By Sinisa Jakov Marusic
After the Greek and Macedonian Foreign Ministers discussed a possible deal on Macedonia’s name in Skopje on Friday, both sides suggested talks were moving closer towards a solution.
Greece and Macedonia are optimistic about finding a solution to the dispute over Macedonia’s name that has marred bilateral relations and hampered Macedonia’s EU and NATO accession, Greek Foreign Minister Nikos Kotzias and his Macedonian counterpart, Nikola Dimitrov, said in Skopje.
“To a large degree, we already agreed what we want for our future and the other topics, Kotzias said after the meeting with Dimitrov.
He said that if the talks went well, once the two sides agree on the crucial issue of a compromise name for Macedonia, and on the scope of its use, they expect the UN mediator, Matthew Nimetz, to draft a text informing the UN Security Council and General Assembly “that the problems have been overcome and that we can move forward.
“We believe in honest agreements that will benefit both sides and where there will be no winning and losing side but a compromise. Greece desires a compromise,” Kotzias added.
The meeting in Skopje focused mostly on ironing out the differences between the Greek and the Macedonian draft agreements that both sides exchanged prior to the visit.
While Greece says the new compromise name must be put in the Macedonian Constitution, as an additional guarantee, Macedonia prefers a solution that would apply only for international use.
The Macedonian Foreign Minister for his part also said the discussion with his colleague was good.
“This in practice is the second real meeting when we talked about all the crucial elements. We are talking about a very delicate balance,” Dimitrov said.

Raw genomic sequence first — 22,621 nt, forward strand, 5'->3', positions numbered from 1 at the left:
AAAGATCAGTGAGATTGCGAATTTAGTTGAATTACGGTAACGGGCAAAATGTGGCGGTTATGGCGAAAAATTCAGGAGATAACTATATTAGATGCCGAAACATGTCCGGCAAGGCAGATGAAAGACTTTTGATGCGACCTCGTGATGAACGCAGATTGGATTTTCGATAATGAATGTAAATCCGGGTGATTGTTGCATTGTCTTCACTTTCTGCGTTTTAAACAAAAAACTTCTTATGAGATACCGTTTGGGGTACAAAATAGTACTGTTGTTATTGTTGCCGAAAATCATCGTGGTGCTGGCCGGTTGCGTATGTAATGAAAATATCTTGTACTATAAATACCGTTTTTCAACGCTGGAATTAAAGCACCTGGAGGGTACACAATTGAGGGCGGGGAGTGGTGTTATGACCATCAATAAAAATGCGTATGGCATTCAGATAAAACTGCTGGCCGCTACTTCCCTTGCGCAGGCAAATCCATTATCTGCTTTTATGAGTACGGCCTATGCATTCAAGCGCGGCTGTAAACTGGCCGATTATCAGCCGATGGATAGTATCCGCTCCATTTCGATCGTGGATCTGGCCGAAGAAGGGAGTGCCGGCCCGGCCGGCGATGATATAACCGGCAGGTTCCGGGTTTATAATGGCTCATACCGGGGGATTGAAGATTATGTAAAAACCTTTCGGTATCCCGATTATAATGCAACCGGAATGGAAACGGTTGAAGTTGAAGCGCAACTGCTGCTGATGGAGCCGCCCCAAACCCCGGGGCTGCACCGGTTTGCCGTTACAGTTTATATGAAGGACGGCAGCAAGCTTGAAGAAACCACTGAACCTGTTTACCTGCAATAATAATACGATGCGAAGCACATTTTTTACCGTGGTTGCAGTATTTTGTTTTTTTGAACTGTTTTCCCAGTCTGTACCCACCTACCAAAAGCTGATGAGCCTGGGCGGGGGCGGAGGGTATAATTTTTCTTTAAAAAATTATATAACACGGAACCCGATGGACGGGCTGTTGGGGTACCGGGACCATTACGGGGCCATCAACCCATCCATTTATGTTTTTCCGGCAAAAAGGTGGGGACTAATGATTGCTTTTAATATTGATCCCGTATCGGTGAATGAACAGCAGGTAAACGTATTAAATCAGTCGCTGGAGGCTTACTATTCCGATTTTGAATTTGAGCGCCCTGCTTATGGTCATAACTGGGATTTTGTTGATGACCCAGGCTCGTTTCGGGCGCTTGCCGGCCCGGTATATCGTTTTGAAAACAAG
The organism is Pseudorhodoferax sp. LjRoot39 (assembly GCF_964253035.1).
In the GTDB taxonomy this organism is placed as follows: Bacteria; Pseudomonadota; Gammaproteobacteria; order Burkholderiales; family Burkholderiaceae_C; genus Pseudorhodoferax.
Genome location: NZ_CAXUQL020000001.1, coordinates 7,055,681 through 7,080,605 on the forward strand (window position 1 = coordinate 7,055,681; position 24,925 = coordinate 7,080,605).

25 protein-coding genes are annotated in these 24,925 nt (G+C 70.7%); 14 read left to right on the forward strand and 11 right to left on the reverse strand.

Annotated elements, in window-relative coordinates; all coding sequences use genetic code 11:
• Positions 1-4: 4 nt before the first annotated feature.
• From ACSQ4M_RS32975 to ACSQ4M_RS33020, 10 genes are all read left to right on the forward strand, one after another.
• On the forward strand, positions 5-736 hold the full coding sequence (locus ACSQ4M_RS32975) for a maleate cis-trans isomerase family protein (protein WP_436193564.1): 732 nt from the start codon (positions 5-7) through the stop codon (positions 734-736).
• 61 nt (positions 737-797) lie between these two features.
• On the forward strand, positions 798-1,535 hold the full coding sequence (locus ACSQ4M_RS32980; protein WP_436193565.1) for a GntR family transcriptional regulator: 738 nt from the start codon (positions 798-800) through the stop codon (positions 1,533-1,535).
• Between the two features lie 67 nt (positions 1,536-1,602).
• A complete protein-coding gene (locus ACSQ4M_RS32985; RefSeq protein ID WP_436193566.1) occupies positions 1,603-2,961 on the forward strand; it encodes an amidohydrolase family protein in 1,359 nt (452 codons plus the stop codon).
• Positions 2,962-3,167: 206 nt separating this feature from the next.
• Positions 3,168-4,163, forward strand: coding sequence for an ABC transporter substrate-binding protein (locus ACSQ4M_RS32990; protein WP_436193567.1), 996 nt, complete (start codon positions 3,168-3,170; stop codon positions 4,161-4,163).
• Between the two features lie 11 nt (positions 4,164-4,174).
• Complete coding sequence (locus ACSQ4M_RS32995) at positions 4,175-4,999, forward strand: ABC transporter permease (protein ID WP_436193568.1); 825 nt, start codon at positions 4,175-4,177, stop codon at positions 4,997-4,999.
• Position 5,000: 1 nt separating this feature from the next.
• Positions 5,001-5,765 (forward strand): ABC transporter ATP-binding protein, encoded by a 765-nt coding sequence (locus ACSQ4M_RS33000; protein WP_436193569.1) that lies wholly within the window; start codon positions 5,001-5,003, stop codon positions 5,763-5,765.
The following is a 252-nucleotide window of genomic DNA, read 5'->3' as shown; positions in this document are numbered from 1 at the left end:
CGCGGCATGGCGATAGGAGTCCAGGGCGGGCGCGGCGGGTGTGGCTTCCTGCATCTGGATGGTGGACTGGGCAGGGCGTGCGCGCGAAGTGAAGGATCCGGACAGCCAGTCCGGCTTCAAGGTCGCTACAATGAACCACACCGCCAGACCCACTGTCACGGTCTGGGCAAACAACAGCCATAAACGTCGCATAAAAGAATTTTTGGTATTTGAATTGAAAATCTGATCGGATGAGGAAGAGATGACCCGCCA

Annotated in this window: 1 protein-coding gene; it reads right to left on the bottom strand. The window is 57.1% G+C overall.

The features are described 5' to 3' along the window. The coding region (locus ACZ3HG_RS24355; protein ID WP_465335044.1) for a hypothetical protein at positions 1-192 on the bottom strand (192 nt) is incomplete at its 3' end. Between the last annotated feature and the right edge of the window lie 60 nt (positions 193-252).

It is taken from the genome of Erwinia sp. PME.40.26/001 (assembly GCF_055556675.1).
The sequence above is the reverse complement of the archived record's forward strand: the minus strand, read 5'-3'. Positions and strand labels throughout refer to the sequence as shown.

“I spent half of the day thinking what is important for the Greek public and the other half [about] what is the most important for us here in the Republic of Macedonia. If a small step is done in one direction, the entire equation is being shifted,” the minister explained.
The Greek media marked the talks as historic because Kotzias arrived on the first direct flight taken by a Greek government mission to Skopje in 12 years.
This happened after Macedonia previously, in sign of good will, renamed the airport as Skopje International Airport. It formerly named it after Alexander the Great.
The name dispute centres on Greece’s insistence that the use of the word Macedonia implies a territorial claim to the northern Greek province of the same name.
Athens insists that a new name must be found that makes a clear distinction between the Greek province and the country.
As a result of the unresolved dispute, Greece blocked Macedonia’s NATO membership in 2008. It has also blocked the start of Macedonia’s EU accession talks, despite several positive annual reports from the European Commission on the country’s progress.
The name talks are expected to resume next week when Kotzias and Dimitrov are expected to be joined by UN mediator Nimetz.
During his stay in Skopje, Kotzias also met Macedonian Prime Minister Zoran Zaev, and is set to meet Parliament Speaker Talat Xhaferi as well as other political party leaders.
During the talks between the two ministers, a small group of people organized by several right-wing organizations protested in front of the Foreign Ministry in Skopje against a possible change to Macedonia’s name.